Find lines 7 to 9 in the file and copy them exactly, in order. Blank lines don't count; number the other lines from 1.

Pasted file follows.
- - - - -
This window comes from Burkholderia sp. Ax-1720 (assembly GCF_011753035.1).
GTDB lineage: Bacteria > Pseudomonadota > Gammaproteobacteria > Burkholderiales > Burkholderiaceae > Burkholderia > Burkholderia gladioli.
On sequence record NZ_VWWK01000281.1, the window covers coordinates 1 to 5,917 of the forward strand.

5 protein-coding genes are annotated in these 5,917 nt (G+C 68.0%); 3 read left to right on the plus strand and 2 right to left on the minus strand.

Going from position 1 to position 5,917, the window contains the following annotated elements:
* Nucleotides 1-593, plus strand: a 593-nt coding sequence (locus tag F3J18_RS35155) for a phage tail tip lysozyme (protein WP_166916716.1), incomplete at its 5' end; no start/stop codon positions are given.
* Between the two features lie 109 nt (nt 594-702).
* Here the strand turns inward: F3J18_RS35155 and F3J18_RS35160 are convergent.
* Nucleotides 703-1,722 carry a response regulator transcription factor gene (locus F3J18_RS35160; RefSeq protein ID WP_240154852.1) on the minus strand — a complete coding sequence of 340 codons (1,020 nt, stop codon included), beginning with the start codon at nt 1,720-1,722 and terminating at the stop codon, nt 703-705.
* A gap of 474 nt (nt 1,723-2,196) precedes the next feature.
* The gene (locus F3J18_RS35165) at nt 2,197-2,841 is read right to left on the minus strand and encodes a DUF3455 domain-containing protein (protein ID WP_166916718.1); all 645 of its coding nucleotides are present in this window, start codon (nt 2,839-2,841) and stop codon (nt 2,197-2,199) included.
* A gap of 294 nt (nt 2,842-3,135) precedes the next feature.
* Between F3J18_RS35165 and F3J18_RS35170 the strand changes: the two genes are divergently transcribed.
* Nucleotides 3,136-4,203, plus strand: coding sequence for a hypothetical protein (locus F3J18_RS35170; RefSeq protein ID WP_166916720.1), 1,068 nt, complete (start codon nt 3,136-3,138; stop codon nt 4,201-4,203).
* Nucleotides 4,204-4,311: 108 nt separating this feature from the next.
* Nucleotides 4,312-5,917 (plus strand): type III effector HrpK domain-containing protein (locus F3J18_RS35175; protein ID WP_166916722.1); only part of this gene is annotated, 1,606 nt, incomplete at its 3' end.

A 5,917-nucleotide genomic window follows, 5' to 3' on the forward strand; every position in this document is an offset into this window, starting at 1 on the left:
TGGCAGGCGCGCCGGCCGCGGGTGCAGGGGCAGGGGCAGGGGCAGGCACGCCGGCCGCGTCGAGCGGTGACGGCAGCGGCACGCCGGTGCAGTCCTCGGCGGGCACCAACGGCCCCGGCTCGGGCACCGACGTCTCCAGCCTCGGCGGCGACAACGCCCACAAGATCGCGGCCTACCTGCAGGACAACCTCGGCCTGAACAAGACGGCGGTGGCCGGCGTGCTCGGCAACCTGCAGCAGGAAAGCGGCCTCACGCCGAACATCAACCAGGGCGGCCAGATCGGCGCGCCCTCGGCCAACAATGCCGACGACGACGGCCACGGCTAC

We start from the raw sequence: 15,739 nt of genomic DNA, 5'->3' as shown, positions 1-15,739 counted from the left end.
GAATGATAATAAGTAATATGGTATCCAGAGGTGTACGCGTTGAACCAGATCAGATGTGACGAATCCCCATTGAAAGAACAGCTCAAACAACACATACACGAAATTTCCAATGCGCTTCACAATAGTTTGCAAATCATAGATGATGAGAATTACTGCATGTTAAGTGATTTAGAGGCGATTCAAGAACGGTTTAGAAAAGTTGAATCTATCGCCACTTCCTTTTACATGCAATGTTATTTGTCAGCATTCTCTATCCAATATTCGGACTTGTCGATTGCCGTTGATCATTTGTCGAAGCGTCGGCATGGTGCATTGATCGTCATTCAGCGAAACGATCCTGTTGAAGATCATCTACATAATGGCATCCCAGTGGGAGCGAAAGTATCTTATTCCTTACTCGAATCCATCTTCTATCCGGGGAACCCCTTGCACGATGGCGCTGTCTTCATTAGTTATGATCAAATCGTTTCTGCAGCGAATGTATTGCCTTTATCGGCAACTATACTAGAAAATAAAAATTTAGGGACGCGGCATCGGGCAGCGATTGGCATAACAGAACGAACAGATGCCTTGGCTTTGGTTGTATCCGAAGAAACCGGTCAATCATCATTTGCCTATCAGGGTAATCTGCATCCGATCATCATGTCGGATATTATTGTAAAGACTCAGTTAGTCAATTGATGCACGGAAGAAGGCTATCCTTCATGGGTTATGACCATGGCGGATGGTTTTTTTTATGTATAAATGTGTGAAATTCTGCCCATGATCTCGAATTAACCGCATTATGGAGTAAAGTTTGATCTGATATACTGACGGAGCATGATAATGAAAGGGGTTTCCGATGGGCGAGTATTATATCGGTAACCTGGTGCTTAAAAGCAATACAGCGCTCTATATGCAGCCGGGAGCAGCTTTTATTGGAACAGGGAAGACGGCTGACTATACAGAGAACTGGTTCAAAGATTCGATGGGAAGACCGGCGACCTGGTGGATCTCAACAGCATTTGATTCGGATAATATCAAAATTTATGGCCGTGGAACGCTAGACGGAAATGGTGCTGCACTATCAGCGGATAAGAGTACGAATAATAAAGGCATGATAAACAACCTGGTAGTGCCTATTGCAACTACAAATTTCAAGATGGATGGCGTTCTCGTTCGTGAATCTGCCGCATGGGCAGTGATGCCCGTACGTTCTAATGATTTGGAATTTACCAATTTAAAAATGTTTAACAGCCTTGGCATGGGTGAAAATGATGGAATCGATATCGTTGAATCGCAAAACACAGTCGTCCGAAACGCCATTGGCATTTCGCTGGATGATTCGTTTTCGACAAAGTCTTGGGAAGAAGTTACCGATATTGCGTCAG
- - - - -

* Between the two features lie 109 nt (nt 594-702).
* Here the strand turns inward: F3J18_RS35155 and F3J18_RS35160 are convergent.
* Nucleotides 703-1,722 carry a response regulator transcription factor gene (locus F3J18_RS35160; RefSeq protein ID WP_240154852.1) on the minus strand — a complete coding sequence of 340 codons (1,020 nt, stop codon included), beginning with the start codon at nt 1,720-1,722 and terminating at the stop codon, nt 703-705.